Erastus Russell organized a spontaneous parade of young village men down Great Barrington’s Main Street in February 1854. They had just formed what would become Hope Fire Company. A wheelbarrow and buckets made a pretend fire engine. The town’s leading citizens took notice, and subscribed $1,500 to purchase a piece of fire fighting apparatus, a Button pumper.
To store the pumper, the town took a short-term lease on a building on Castle Street while the Great Barrington Fire District’s Prudential Committee searched for a site for a permanent engine house.
A new Firemen’s Hall was completed on Castle Street in January 1855. The building was outfitted for the comfort of the men. Eight spittoons were purchased for the hall in September; and a committee looked into buying a coal stove in December 1856.
In early days, the pumper was pulled to a fire scene by human effort. Thirty-two men on the 20-foot-long "brakes," or pump handles, could throw a stream of water 200 feet from a hose 300 feet long. Hope Fire Company steadily added to its equipment over the years. A new hose cart was the center of attention when it arrived in July 1884.
By 1898, the growing assembly of fire apparatus was moved to the old Town Hall building on the north side of Bridge Street, as it was overflowing the old engine house. "Every foot of floor space is taken for the carts and trucks, leaving no room for the hose," Chief Engineer John P. Norton said.
In July 1899, the Fire District purchased the Norton property on Castle Street for $4,500 and constructed new station for $9,000. John Viola was the contractor. Page and Hayes of Westfield were the architects. The new building was of red brick, with a hose tower in front. The town was proud.
The work of fire horses needs to be mentioned. When a fire call sounded, in the late 1800s, whoever was nearest with a team of horses hitched up to the steam pumper and hauled it to the fire scene. The Fire District in 1907 finally purchased its own horses. One pair, Kit and Nell, also pulled the water wagon up and down Main Street during dusty summer days.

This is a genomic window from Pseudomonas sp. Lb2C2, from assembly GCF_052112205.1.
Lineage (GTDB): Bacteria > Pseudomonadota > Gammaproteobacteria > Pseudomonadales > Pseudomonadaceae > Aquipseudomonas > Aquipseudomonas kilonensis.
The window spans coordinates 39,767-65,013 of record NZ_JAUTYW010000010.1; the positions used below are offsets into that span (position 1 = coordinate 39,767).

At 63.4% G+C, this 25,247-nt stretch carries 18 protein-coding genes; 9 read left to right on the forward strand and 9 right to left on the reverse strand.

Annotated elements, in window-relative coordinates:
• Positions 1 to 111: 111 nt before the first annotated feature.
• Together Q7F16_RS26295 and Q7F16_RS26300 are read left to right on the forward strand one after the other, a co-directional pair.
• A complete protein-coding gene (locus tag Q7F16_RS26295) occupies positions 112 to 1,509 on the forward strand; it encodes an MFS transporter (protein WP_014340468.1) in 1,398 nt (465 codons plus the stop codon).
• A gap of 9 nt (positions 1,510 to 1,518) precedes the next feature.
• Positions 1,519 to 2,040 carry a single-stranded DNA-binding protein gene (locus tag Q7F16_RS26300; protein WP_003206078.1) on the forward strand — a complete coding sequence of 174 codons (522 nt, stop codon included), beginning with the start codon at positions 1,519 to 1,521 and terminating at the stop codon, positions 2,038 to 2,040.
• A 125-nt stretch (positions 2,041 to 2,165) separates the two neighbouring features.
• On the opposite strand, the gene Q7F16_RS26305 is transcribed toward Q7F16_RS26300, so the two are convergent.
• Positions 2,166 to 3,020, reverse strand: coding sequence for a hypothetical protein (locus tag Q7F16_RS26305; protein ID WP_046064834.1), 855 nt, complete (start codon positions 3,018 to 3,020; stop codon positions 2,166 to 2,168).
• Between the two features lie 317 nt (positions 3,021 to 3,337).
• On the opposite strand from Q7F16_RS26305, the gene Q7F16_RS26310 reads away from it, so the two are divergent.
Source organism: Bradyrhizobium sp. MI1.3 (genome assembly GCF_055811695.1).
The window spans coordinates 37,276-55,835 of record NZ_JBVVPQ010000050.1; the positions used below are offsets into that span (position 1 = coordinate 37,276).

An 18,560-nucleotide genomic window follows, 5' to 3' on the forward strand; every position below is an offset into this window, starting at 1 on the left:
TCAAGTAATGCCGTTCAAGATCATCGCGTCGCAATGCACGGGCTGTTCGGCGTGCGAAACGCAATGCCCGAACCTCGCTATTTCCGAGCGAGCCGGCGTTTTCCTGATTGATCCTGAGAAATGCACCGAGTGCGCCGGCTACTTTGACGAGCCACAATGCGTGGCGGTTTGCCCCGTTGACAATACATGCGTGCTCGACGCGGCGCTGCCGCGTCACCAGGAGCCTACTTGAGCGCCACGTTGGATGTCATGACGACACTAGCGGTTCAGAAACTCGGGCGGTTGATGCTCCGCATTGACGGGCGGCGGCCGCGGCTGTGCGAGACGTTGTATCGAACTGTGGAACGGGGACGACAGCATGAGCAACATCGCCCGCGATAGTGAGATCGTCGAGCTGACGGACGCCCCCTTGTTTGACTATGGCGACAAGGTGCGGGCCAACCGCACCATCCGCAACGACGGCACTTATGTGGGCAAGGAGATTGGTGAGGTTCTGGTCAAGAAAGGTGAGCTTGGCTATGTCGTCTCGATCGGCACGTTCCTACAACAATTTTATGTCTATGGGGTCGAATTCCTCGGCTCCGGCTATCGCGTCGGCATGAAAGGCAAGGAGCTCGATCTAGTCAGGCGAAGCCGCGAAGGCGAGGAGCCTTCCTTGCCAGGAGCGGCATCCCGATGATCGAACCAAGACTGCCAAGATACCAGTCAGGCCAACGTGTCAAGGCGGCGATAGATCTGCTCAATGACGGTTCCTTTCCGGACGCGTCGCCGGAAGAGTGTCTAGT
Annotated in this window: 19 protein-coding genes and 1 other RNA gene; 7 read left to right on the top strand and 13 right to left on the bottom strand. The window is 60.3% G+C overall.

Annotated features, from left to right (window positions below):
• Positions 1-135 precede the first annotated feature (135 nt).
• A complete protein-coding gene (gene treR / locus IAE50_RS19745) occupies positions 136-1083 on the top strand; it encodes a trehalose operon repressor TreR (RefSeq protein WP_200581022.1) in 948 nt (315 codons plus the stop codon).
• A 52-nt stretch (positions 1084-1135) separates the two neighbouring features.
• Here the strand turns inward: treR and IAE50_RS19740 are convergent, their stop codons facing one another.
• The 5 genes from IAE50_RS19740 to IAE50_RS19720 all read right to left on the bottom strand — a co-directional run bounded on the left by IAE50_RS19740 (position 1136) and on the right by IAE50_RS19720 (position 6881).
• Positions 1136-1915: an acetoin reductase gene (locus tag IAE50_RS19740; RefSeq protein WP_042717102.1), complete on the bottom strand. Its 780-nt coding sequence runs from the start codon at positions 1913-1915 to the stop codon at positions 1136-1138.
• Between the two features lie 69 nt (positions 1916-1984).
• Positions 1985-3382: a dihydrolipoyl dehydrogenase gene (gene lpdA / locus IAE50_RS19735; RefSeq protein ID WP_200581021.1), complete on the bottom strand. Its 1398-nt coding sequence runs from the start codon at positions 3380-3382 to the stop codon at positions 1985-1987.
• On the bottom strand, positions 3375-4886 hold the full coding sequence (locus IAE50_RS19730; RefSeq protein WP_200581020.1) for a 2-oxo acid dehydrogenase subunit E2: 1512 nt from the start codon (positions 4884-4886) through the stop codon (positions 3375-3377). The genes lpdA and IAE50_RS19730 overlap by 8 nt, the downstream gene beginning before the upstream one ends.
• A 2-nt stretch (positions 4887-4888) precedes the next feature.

Longtime fireman Douglas T. Broderick in May 1951 told this story of a fire one Sunday night. A lot of firemen were at the station or were watching a show at the Mahaiwe Theater next door. "A call came in for a fire on Pleasant Street. The late Patrick J. (Pat) Foley was the driver of the pumper. He dashed out with the horse-drawn equipment, and at the back end about every member of the company had grabbed a toe or finger hold to ride to the fire. In fact, there were so many on the back end that it caused the front wheels to leave the ground. It was quite a sight, for the people to see the pumper, going up Main Street, its front wheels off the ground and jam-packed with firefighters at the back end. When they got to the Pleasant Street intersection Foley couldn’t make the turn, and he was bellowing at the top of his lungs for them to get off. He was going so fast we didn’t dare to jump for fear of getting hurt. Pat, cussing and fuming, had to go up near Betros’ store before he could slow the horses enough for us to get off. Then he turned around and made the fire."
The department acquired its first mechanized fire truck in 1922, an American LaFrance with 750-gallon tank. With each new piece of equipment, firefighters proudly assembled for a photograph in front of the fire station.
The Castle Street station has been a public gathering place of no small impact. In 1956, to give an example, the Lions Club conducted vision screening at the station. In 1958, Boy Scouts helped assemble annual Yule Cheer baskets and the Board of Health held immunization clinics there. And so on.
To the new owners, I submit: This venerable building has meant a lot to a lot of townspeople over the years. Please treat it with respect and bring it back to life. It is a heritage building in Great Barrington’s downtown. It helps shape the attractive pattern of buildings that makes Main Street a community and tourist destination. Its preservation will be a boon to downtown’s continued good business heath.
If, in coming restoration efforts, the new owners should come across a dog bone hidden in some dark corner, consider this: It probably belonged to Jiggs, the Dalmatian fire mascot. The dog in 1949 spent most of his daylight hours patrolling the station.
One December day, he made it outside unsupervised and proved himself a good tracker. He wandered up Pig Lane. He nabbed a duck -- it was domestic, not wild -- and brought it to John "Pop" Vigezzi at the New Haven railroad track supervisor’s office. The duck was relieved to be in Pop’s hands, after an unwilling ride in Jiggs’s jaws.
The duck was eventually returned to its owner and Jiggs went back to the firehouse, to listen for the next fire call.
Bernard A. Drew is a regular Eagle contributor.